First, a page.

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here. this is on the chair for every member here. this is potentially a make-or-break point for biden's candidacy as his aides have been playing for a potential 2020 campaign. they envisioned an april launch date. that means this is the week the vice president needs to make a final decision so they can gear up. today we've seen the president do a handful events since the mid-term elections. this is his political event since then. this is a chance for him to restore the confidence of the middle class. to restore civility in our politics. naturally the urgency of defeating donald trump. >> let's listen to a little bit of what the firefighters union president told you yesterday, mike about the direction of the democratic party. >> it's fair to say that the members i represent, which are
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middle class workers, which are those workers that have moderate views and are not interested in identity politics. we have a lot of good people running. but i personally see the party beginning to lurch too far to the left. i think joe biden has the voice, the experience, and the reach to the workers, working families. not just union members. these are progressives. i guess i'm taking a lot of liberty here. he's not an ultraliberal, you know. he's not a democratic socialist. >> mike, he must be close joe biden to making a decision. he's speaking there today. >> reporter: that's right. also he would be very surprised at this point if the vice president doesn't make a decision. one of the last hurdles as the
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vice president's team considers this election whether indeed he's right. whether the mainstream of the democratic party is closer to joe biden than let's say an alexandria occasio-cortez. those workers in the midwest that put president trump in the white house and that potentially joe biden thinks he can uniquely appeal to in the field in 2020 to beat donald trump. >> thank you very much. now let's turn to garrett haight. . beto, go. it is happening? what are we doing? >> it's happening. he's made a decision. >> he's thinking about making a decision. >> they are pondering the right way to announce it. this is the challenge. he told me at the end of his campaign tore senate he had no interest in running for president. >> do you know the women running for president. they have spread sheets, plans, they know they are running. >> this is something they are preparing to deal with. >> oh, my god. i hope we don't have a crisis if he has a president. . >> he's been trying to work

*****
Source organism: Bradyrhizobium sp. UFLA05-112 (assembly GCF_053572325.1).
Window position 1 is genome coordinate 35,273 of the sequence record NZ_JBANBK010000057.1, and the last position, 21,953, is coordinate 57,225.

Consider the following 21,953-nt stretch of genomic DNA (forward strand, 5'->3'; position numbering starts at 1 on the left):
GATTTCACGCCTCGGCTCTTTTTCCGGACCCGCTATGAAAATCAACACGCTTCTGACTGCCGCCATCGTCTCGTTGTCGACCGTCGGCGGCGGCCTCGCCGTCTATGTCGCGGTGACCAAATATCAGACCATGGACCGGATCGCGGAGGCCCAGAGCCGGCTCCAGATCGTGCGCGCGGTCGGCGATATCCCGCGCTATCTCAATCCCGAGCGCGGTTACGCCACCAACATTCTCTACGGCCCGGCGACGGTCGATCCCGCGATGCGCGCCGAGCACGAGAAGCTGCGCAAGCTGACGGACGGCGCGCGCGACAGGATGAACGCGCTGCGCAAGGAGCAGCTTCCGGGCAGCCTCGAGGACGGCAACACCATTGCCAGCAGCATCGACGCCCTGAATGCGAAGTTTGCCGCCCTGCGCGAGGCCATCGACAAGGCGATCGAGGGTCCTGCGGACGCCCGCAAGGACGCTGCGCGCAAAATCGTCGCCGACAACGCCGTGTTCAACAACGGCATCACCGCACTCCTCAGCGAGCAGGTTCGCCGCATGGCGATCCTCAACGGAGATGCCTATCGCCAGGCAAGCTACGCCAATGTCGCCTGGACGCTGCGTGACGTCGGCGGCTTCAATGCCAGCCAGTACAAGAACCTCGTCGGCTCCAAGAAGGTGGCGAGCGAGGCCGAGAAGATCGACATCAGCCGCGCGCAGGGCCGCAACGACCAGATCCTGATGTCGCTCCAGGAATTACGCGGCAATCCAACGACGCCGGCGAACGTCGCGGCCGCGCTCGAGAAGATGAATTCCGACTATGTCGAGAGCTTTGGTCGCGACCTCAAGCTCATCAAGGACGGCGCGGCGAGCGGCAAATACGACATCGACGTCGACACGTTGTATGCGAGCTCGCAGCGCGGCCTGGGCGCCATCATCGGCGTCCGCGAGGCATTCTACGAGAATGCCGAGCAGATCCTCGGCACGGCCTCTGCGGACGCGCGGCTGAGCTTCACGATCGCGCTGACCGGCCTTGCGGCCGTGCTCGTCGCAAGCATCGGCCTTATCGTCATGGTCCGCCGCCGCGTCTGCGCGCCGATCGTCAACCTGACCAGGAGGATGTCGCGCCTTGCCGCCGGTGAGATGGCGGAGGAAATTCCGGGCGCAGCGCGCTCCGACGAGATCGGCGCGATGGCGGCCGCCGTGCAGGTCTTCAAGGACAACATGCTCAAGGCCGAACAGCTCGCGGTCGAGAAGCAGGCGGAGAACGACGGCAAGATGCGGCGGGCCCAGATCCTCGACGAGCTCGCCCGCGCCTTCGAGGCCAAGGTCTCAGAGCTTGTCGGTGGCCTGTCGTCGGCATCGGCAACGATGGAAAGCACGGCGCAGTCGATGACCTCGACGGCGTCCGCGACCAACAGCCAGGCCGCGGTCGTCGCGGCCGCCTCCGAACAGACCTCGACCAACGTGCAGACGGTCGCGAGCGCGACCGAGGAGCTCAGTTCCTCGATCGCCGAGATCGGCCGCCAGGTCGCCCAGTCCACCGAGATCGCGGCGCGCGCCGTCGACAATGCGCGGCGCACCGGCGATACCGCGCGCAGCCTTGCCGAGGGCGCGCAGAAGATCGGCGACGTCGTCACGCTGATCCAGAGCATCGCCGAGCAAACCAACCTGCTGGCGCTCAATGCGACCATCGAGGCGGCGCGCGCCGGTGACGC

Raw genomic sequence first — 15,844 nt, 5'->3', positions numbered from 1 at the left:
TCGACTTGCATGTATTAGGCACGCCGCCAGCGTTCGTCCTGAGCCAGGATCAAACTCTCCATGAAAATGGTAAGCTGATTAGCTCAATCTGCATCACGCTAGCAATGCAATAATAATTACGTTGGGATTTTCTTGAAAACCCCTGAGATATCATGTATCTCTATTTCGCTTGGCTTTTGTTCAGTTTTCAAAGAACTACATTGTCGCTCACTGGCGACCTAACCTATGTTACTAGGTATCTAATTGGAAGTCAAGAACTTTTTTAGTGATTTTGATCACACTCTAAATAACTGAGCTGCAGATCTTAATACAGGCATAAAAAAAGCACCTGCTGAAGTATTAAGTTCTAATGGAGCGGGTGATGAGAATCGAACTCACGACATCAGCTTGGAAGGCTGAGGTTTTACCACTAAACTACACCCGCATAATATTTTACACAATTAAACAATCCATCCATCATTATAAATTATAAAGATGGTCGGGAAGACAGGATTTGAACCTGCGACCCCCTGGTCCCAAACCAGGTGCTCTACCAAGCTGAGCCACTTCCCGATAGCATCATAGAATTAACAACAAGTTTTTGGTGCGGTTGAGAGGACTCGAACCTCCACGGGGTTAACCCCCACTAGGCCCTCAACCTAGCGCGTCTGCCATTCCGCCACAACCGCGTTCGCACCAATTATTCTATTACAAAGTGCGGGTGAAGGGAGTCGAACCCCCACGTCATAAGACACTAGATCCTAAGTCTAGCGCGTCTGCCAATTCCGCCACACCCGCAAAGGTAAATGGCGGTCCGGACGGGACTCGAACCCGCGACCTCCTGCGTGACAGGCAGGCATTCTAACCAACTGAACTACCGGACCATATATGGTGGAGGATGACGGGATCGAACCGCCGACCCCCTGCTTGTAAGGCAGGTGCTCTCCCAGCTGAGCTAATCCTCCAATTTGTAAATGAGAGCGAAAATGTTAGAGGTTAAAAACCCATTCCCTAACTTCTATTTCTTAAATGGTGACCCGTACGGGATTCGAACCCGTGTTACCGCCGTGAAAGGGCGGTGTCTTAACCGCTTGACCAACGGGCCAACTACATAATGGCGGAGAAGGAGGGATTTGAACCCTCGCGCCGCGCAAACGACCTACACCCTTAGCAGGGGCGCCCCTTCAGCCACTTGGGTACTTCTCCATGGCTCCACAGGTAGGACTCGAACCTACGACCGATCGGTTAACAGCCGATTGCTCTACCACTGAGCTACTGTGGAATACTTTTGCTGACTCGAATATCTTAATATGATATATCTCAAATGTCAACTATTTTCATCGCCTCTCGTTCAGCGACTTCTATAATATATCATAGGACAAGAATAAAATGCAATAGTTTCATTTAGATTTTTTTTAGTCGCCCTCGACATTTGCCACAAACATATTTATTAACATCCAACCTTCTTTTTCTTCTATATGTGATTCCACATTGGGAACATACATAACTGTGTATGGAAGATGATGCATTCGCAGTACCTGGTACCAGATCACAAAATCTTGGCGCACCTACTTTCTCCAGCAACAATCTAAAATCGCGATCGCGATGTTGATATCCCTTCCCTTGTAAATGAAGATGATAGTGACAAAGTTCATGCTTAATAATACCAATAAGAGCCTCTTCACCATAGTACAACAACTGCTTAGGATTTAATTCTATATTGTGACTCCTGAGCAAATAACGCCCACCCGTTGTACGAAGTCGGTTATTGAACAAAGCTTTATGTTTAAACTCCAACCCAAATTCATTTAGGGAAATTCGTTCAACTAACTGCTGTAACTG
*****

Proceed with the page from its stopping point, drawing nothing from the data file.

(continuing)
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through these things. the other problem is this is somebody when he was out of office had no more office, had no p.a.c. or institute like biden does. they are doing this from scratch. officially made no hires, zero not one. they have people who are ready to go when they press the go button and trying to get this done. i picked up on that. >> robert costa? >> welcome to national politics, congressman o'rourke. you're running for senate in texas in 2018. every democrat in the country wanted him to beat senator ted cruz. if he enters this race crowded field, high stakes, high scrutiny. the spotlight is on every decision you made in the past. your conduct. your legislative record. ate new ball game for the congressman. >> whether or not you go to the dentist. >> he'll have a millennial base, a social media. what's his agenda. what's his issue. senator war rern trying to break up the big tech companies. senator sand engineer a
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democratic socialist. congressman o'rourke has popularity, a name but what's his agenda? he has to make a case to the party onbeing somebody who was inspiration to them in 2018. >> join us for this conversation and continue mayor of chicago, democrat rahm emanuel. mayor rahm emanuel has a new piece in the atlantic magazine entitled how not to lose to donald trump. we need this article in which he says a winning 2020 candidate needs three things. authenticity. credibility. and viability. he writes in part earth to democrats, republicans are telling you something when they gleefully schedule votes on proposals like the green new deal, medicare for all and 70% marginal tax rate when they are more eager to vote on the democratic agenda than we are. we should take a step back and ask ourselves whether we're inadvertently letting the political battle play out on